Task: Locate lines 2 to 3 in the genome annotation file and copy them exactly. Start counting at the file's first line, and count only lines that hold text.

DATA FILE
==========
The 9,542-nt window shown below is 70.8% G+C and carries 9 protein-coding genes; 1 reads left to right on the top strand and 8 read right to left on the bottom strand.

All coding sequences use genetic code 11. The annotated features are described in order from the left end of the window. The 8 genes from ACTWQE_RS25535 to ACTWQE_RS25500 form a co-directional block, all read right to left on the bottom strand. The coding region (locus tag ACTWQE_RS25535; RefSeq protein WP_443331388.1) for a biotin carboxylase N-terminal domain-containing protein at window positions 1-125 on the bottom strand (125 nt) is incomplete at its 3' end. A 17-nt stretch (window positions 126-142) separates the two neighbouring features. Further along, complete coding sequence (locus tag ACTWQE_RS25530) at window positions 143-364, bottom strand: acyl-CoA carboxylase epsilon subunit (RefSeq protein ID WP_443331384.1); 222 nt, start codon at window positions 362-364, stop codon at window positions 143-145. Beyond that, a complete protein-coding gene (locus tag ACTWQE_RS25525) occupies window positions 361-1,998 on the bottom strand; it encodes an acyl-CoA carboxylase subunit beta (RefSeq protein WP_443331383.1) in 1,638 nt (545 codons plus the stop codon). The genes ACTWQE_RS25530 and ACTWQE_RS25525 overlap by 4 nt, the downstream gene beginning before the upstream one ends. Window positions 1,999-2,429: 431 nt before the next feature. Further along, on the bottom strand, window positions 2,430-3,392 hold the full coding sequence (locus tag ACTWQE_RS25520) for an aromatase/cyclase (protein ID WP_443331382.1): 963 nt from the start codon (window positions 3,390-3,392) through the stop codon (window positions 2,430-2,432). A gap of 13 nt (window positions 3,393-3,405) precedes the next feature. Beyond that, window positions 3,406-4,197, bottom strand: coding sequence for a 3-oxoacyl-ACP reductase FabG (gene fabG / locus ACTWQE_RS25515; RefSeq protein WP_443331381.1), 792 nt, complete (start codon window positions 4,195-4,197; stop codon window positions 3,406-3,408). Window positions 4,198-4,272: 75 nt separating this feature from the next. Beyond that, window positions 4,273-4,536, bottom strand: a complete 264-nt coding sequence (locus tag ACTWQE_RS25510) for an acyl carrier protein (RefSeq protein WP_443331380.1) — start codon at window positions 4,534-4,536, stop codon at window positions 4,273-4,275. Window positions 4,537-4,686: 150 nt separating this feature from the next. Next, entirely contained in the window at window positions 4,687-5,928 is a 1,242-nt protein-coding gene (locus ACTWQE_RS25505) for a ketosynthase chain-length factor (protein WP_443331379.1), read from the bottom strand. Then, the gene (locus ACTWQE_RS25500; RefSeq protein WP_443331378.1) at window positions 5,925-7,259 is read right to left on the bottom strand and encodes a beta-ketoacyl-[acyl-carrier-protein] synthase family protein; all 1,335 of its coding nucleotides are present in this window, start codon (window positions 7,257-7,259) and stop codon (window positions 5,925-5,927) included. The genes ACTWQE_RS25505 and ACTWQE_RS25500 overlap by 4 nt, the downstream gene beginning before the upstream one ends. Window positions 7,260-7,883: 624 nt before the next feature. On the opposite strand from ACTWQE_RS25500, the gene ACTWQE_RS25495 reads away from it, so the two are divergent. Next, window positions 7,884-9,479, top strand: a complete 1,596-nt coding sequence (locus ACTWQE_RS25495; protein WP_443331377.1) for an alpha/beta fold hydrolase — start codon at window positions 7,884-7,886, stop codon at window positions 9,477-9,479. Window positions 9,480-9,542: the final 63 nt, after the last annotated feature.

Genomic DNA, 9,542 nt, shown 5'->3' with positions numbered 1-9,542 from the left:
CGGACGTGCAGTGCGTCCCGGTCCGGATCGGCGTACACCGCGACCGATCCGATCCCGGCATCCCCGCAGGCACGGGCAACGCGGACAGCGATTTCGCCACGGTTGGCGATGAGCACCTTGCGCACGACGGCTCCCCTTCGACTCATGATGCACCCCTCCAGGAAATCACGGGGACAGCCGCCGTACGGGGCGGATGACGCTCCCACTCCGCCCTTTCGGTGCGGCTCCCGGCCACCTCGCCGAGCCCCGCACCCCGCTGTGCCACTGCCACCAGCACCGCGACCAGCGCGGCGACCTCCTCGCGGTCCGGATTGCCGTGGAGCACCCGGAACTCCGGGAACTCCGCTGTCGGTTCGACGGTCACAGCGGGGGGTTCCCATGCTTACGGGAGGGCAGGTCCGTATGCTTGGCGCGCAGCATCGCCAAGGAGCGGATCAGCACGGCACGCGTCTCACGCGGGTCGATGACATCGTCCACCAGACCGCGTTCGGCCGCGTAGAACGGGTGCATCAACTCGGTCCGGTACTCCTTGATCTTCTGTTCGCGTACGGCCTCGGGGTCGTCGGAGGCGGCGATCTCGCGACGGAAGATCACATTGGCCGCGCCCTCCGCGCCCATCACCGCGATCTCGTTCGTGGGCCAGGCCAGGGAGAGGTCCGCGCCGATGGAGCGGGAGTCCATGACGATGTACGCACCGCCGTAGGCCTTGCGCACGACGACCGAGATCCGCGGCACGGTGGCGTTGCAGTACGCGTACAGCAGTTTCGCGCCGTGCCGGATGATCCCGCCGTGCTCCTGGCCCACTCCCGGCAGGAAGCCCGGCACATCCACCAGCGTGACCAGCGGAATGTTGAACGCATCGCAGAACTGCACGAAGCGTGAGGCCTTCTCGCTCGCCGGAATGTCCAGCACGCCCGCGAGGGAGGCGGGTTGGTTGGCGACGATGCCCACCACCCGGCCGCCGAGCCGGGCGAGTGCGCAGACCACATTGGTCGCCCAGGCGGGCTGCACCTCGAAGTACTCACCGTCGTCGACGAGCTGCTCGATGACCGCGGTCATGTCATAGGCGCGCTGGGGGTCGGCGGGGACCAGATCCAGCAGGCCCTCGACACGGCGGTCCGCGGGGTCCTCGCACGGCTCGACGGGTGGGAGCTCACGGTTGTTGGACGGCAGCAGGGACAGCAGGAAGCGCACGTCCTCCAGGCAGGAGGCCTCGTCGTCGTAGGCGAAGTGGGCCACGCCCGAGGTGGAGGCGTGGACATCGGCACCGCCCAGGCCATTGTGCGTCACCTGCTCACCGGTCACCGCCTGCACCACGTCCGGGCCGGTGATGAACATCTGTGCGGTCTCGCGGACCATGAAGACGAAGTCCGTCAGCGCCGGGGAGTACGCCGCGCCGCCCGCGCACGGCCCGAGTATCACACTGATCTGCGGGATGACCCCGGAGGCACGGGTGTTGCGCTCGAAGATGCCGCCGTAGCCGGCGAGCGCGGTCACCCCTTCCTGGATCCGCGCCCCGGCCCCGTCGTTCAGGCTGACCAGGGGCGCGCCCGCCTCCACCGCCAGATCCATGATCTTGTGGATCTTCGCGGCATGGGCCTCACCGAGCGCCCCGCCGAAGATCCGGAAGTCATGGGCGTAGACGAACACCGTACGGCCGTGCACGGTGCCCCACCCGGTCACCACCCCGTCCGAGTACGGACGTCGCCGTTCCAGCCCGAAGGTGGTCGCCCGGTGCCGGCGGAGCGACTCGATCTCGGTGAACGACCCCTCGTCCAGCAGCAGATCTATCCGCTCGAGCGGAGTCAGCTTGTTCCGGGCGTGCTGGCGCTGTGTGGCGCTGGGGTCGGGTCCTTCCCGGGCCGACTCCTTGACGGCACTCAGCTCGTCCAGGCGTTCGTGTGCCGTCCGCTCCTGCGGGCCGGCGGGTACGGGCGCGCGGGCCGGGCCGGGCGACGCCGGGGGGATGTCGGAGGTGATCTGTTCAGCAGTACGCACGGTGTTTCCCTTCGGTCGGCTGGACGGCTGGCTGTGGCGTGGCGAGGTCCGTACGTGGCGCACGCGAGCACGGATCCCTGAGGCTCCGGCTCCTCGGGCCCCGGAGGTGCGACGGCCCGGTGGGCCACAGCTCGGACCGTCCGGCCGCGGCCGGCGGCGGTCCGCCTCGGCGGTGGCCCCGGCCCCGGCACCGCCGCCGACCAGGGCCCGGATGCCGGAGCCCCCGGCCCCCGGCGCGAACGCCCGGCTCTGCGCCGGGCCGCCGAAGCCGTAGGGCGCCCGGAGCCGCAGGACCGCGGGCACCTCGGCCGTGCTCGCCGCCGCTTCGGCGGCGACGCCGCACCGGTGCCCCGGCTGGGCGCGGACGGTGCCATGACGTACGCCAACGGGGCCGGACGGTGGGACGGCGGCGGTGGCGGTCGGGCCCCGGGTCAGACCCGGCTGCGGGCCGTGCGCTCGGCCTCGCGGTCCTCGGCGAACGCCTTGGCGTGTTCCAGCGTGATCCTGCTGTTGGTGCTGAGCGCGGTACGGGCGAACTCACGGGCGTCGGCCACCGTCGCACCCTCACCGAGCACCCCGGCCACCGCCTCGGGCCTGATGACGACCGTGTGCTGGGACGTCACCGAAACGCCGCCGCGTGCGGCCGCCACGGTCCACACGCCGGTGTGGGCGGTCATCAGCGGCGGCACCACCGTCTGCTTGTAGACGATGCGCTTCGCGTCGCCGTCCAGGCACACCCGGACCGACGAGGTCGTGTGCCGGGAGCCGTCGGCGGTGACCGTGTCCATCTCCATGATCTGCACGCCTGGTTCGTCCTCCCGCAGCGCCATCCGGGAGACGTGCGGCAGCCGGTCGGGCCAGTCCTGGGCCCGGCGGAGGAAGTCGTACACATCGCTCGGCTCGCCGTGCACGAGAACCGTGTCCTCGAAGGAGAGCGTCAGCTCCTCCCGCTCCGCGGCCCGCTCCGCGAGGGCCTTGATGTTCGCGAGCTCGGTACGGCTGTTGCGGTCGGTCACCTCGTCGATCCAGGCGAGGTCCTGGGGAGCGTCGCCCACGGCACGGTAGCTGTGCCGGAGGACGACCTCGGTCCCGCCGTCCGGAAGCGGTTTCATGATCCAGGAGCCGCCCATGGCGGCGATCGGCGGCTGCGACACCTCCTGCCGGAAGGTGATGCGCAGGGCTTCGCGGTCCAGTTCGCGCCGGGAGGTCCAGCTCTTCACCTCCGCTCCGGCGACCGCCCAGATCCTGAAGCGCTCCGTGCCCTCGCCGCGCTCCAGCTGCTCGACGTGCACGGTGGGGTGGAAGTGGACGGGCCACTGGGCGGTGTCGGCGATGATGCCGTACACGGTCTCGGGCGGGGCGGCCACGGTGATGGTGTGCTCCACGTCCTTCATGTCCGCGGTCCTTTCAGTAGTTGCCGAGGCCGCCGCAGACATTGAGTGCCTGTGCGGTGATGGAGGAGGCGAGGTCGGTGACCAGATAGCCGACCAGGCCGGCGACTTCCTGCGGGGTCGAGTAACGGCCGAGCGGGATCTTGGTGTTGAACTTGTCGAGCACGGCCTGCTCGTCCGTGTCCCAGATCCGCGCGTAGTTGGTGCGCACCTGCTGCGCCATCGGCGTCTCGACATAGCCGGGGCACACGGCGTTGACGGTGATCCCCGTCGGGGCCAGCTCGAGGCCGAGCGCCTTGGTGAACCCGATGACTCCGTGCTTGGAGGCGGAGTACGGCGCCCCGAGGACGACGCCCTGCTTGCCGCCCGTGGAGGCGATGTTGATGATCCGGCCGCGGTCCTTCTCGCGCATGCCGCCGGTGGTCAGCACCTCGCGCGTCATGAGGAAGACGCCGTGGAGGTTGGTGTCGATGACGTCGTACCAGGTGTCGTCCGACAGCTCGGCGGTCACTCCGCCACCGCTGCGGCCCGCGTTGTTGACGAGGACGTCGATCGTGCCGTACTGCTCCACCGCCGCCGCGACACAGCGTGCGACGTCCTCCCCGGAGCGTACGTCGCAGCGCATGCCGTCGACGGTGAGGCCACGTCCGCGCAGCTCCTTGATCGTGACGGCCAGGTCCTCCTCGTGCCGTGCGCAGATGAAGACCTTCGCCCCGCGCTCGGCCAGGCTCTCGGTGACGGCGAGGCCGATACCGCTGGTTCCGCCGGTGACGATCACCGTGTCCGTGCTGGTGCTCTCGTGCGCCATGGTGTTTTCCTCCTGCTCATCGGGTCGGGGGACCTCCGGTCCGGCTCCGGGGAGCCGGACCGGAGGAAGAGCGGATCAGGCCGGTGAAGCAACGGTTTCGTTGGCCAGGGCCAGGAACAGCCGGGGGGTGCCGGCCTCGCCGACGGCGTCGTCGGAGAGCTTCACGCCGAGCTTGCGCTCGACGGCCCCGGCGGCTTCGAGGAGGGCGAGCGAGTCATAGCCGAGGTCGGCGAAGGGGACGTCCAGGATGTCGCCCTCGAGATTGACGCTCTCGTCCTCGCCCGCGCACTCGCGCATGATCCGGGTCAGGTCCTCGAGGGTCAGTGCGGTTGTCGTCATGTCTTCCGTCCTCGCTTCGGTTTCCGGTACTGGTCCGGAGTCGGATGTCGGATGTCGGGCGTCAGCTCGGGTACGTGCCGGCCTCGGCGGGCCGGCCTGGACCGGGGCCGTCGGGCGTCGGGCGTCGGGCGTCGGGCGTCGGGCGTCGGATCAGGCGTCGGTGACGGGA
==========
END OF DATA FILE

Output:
All coding sequences use genetic code 11. The annotated features are described in order from the left end of the window. The 8 genes from ACTWQE_RS25535 to ACTWQE_RS25500 form a co-directional block, all read right to left on the bottom strand. The coding region (locus tag ACTWQE_RS25535; RefSeq protein WP_443331388.1) for a biotin carboxylase N-terminal domain-containing protein at window positions 1-125 on the bottom strand (125 nt) is incomplete at its 3' end. A 17-nt stretch (window positions 126-142) separates the two neighbouring features. Further along, complete coding sequence (locus tag ACTWQE_RS25530) at window positions 143-364, bottom strand: acyl-CoA carboxylase epsilon subunit (RefSeq protein ID WP_443331384.1); 222 nt, start codon at window positions 362-364, stop codon at window positions 143-145. Beyond that, a complete protein-coding gene (locus tag ACTWQE_RS25525) occupies window positions 361-1,998 on the bottom strand; it encodes an acyl-CoA carboxylase subunit beta (RefSeq protein WP_443331383.1) in 1,638 nt (545 codons plus the stop codon). The genes ACTWQE_RS25530 and ACTWQE_RS25525 overlap by 4 nt, the downstream gene beginning before the upstream one ends. Window positions 1,999-2,429: 431 nt before the next feature. Further along, on the bottom strand, window positions 2,430-3,392 hold the full coding sequence (locus tag ACTWQE_RS25520) for an aromatase/cyclase (protein ID WP_443331382.1): 963 nt from the start codon (window positions 3,390-3,392) through the stop codon (window positions 2,430-2,432). A gap of 13 nt (window positions 3,393-3,405) precedes the next feature. Beyond that, window positions 3,406-4,197, bottom strand: coding sequence for a 3-oxoacyl-ACP reductase FabG (gene fabG / locus ACTWQE_RS25515; RefSeq protein WP_443331381.1), 792 nt, complete (start codon window positions 4,195-4,197; stop codon window positions 3,406-3,408). Window positions 4,198-4,272: 75 nt separating this feature from the next. Beyond that, window positions 4,273-4,536, bottom strand: a complete 264-nt coding sequence (locus tag ACTWQE_RS25510) for an acyl carrier protein (RefSeq protein WP_443331380.1) — start codon at window positions 4,534-4,536, stop codon at window positions 4,273-4,275. Window positions 4,537-4,686: 150 nt separating this feature from the next. Next, entirely contained in the window at window positions 4,687-5,928 is a 1,242-nt protein-coding gene (locus ACTWQE_RS25505) for a ketosynthase chain-length factor (protein WP_443331379.1), read from the bottom strand. Then, the gene (locus ACTWQE_RS25500; RefSeq protein WP_443331378.1) at window positions 5,925-7,259 is read right to left on the bottom strand and encodes a beta-ketoacyl-[acyl-carrier-protein] synthase family protein; all 1,335 of its coding nucleotides are present in this window, start codon (window positions 7,257-7,259) and stop codon (window positions 5,925-5,927) included. The genes ACTWQE_RS25505 and ACTWQE_RS25500 overlap by 4 nt, the downstream gene beginning before the upstream one ends. Window positions 7,260-7,883: 624 nt before the next feature. On the opposite strand from ACTWQE_RS25500, the gene ACTWQE_RS25495 reads away from it, so the two are divergent. Next, window positions 7,884-9,479, top strand: a complete 1,596-nt coding sequence (locus ACTWQE_RS25495; protein WP_443331377.1) for an alpha/beta fold hydrolase — start codon at window positions 7,884-7,886, stop codon at window positions 9,477-9,479. Window positions 9,480-9,542: the final 63 nt, after the last annotated feature.

Genomic DNA, 9,542 nt, shown 5'->3' with positions numbered 1-9,542 from the left: